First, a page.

One million industrial robots currently in operation have been directly responsible for the creation of close to three million jobs, according to a study conducted by market research firm Metra Martech for the International Federation of Robotics. Additionally, a growth in robot use over the next five years will result in the creation of one million high-quality jobs around the world. Robots will help to create jobs in critical industries, including consumer electronics; food; solar and wind power; and advanced battery manufacturing.
In additional to the jobs expected to be directly by the increased use of robotics, the report’s authors noted that saving manufacturing jobs also results in saving jobs throughout the community. This means that restaurants, shops and the service economy also benefit from this ripple effect.
“In world terms, three to five million jobs would not exist if automation and robotics had not been developed to enable cost effective production of millions of electronic products, from phones to Playstations,” the report explained.
Between 2000 and 2008, manufacturing employment increased in nearly every major industrialized country, even as the use of robotics increased sharply. This same pattern is now being seen in China, Brazil, and other emerging countries as they rapidly increase their use of robotics. In Brazil, the number of robots almost quadrupled during the study period, with both production and employment rising by more than 20%.
The Report found that manufacturing employment is stronger in countries that continue to accelerate their robot investments. It noted that the German and Japanese (automotive) manufacturers that have invested heavily in automation and robots have maintained a lead in the quality market. Germany has increased the number of people employed in the automotive sector.
The report’s author, Peter Gorle, highlighted three critical areas of growth in robotic deployment where robots carry out work:
• in areas that would be unsafe for humans
• that would not be economically viable in a high wage economy, and
• that would be impossible for humans.
Marlin Steel in Baltimore is an excellent illustration of the points made in the report regarding the advantages of using robots within an unsafe working environment. Since Marlin began introducing automation a dozen years ago, not only has the company benefited, but so have the employees.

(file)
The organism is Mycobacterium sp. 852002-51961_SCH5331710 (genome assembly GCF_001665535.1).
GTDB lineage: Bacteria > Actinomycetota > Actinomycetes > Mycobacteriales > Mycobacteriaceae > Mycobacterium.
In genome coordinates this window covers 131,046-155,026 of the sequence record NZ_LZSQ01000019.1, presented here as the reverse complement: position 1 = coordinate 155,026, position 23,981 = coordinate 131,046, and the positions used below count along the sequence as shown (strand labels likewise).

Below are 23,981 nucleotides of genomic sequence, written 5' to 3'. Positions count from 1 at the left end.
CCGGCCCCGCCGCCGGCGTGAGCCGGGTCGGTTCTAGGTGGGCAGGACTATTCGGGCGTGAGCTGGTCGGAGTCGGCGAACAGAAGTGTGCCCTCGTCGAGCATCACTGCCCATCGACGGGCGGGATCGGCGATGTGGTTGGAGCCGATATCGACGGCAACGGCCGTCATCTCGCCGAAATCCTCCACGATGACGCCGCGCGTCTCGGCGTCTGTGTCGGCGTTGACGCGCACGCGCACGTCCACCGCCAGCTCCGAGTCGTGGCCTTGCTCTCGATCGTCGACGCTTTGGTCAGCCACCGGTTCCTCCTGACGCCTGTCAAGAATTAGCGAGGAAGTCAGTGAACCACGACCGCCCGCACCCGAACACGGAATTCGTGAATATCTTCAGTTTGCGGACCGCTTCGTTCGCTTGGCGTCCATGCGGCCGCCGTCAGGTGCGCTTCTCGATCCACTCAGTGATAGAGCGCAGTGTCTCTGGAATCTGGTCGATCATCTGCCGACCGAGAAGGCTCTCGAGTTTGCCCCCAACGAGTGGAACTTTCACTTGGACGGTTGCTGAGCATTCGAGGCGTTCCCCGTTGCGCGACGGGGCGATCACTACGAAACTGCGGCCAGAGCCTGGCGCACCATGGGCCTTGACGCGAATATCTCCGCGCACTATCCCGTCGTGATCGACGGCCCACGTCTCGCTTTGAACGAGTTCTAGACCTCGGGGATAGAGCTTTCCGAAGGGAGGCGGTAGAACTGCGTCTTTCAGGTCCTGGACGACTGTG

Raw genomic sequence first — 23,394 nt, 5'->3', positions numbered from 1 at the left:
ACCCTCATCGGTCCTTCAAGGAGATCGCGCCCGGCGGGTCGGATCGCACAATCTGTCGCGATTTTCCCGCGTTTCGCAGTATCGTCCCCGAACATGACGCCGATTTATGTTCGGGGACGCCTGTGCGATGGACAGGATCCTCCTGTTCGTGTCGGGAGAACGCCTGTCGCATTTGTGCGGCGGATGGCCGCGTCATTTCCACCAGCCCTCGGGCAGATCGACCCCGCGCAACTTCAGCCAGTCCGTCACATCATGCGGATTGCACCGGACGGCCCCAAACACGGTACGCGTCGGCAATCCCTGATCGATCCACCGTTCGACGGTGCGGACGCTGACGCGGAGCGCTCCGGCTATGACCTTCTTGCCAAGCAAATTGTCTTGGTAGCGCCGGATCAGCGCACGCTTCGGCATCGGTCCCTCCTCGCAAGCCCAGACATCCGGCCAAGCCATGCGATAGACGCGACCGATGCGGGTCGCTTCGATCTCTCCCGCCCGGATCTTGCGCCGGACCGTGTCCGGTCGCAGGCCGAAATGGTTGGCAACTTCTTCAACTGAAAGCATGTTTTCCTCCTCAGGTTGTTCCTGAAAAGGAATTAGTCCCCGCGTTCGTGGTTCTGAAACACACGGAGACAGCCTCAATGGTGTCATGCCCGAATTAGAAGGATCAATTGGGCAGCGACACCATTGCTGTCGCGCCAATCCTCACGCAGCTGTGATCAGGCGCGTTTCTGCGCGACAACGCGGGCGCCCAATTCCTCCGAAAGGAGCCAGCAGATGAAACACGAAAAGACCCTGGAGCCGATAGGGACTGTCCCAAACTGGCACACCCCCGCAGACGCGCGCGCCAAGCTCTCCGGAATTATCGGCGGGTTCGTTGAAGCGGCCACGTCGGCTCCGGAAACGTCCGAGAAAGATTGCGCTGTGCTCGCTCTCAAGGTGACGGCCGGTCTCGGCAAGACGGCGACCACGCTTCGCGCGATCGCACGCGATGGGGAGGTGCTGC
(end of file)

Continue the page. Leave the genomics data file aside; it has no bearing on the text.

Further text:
Drew Greenblatt, CEO of Marlin Steel, bought the company in 1998. At that time, its employees were paid $6/hour with no benefits and they typically produced 300 hand bends in an hour.
“It was a boring job and an unsafe job, with a low level of quality”, said Greenblatt. “Now our employees are paid $25 to $30/hour including bonuses, overtime and great benefits. Each employee oversees four robots that produce 20,000 CNC bends in an hour and the quality has sky rocketed, Last year was our most successful one as a business, exporting to more than 30 countries. We’ve increased our workforce by more than a quarter. Thanks to the robots, jobs at Marlin are both interesting and safe.”
Shipbuilding in Europe has been in steep decline over the last two to four decades, but robots have been key to efficiency savings at the Odense Steel Shipyard in Denmark. The company has invested in an autonomous, robotic arc welding system that has yielded big dividends. Odense Steel Shipyard has increased productivity by a factor of six when compared with manual welding, speeded up the production time and made quality improvements, while also protecting the jobs of qualified welders.
The report explained that the growth of high tech industries such as the electronics, semiconductor and pharmaceutical sectors was significantly assisted by robots. There, robot provide the required quality, precision, speed and traceability that cannot be achieved manually.
It concluded, “The future of robotics will be one of much greater ubiquity. Miniaturization and new sensing capabilities will mean that robotics is used in an increasing number of industries, including those with small and varying lot sizes, materials and product geometries.”
International Federation of Robotics
Filed Under: Mechanical, Motion control • motor controls, Mechatronics